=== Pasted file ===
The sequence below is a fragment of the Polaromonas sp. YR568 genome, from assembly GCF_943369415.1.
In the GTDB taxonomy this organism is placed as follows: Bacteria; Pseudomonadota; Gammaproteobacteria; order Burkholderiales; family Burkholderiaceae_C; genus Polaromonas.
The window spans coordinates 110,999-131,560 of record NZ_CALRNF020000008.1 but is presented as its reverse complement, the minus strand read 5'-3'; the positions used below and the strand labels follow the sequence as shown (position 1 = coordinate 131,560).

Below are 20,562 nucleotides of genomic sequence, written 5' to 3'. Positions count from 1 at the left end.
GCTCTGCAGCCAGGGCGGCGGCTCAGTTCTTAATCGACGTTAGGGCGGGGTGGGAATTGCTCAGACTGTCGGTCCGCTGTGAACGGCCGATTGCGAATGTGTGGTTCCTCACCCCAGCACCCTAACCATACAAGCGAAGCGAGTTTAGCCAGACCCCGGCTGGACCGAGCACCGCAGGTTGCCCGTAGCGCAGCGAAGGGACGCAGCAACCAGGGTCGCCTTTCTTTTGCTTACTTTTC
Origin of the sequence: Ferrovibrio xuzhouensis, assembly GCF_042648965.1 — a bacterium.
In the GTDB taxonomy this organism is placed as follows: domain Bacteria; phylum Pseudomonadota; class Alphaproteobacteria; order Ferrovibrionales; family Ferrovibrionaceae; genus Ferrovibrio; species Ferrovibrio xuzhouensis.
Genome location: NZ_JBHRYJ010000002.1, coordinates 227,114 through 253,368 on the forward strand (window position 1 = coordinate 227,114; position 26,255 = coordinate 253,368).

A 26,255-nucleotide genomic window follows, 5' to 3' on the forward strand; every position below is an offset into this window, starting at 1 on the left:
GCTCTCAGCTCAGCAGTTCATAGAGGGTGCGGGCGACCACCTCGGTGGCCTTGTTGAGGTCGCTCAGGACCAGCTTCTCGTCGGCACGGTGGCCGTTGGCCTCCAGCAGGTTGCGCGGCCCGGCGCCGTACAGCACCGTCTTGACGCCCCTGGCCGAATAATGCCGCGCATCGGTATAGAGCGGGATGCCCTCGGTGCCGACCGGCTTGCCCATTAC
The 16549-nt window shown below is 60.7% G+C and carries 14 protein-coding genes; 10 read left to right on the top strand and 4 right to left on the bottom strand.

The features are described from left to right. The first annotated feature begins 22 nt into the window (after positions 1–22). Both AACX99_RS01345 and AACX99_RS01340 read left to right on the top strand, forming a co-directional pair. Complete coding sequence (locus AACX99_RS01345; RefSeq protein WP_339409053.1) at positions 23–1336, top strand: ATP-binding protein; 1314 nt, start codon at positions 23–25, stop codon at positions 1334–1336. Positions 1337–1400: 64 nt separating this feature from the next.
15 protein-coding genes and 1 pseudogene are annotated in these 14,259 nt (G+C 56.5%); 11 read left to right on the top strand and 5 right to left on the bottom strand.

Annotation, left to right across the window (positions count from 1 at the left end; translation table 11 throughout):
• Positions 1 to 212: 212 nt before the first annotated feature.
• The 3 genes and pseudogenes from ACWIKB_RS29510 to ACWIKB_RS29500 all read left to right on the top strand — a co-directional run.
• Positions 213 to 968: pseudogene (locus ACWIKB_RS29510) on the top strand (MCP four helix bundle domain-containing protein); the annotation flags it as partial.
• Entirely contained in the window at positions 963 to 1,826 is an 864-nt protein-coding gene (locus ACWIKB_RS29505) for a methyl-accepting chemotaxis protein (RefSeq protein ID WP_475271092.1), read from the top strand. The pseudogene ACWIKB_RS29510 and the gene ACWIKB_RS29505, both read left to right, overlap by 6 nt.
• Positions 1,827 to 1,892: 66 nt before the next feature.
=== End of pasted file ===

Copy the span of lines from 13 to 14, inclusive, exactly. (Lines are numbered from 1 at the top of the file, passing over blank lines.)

15 protein-coding genes and 1 pseudogene are annotated in these 14,259 nt (G+C 56.5%); 11 read left to right on the top strand and 5 right to left on the bottom strand.

Annotation, left to right across the window (positions count from 1 at the left end; translation table 11 throughout):